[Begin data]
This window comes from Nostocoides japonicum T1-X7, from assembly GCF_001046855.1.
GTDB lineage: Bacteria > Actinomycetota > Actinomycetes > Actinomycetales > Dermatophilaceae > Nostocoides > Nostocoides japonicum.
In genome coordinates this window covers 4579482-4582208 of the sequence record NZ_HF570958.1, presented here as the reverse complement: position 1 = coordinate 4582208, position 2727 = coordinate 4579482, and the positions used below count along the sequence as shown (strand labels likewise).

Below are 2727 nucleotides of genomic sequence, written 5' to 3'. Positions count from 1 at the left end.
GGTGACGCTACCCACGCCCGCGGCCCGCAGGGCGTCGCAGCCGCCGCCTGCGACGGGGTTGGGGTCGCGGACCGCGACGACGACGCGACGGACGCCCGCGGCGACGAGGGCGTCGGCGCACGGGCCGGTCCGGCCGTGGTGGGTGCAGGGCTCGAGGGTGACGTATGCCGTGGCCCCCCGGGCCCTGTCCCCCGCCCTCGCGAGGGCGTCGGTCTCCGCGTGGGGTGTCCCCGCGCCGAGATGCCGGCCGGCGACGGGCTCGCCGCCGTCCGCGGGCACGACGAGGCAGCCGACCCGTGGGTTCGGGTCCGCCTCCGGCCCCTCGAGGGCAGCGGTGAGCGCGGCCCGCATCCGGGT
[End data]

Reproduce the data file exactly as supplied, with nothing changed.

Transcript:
This window comes from Nostocoides japonicum T1-X7, from assembly GCF_001046855.1.
GTDB lineage: Bacteria > Actinomycetota > Actinomycetes > Actinomycetales > Dermatophilaceae > Nostocoides > Nostocoides japonicum.
In genome coordinates this window covers 4579482-4582208 of the sequence record NZ_HF570958.1, presented here as the reverse complement: position 1 = coordinate 4582208, position 2727 = coordinate 4579482, and the positions used below count along the sequence as shown (strand labels likewise).

Below are 2727 nucleotides of genomic sequence, written 5' to 3'. Positions count from 1 at the left end.
GGTGACGCTACCCACGCCCGCGGCCCGCAGGGCGTCGCAGCCGCCGCCTGCGACGGGGTTGGGGTCGCGGACCGCGACGACGACGCGACGGACGCCCGCGGCGACGAGGGCGTCGGCGCACGGGCCGGTCCGGCCGTGGTGGGTGCAGGGCTCGAGGGTGACGTATGCCGTGGCCCCCCGGGCCCTGTCCCCCGCCCTCGCGAGGGCGTCGGTCTCCGCGTGGGGTGTCCCCGCGCCGAGATGCCGGCCGGCGACGGGCTCGCCGCCGTCCGCGGGCACGACGAGGCAGCCGACCCGTGGGTTCGGGTCCGCCTCCGGCCCCTCGAGGGCAGCGGTGAGCGCGGCCCGCATCCGGGT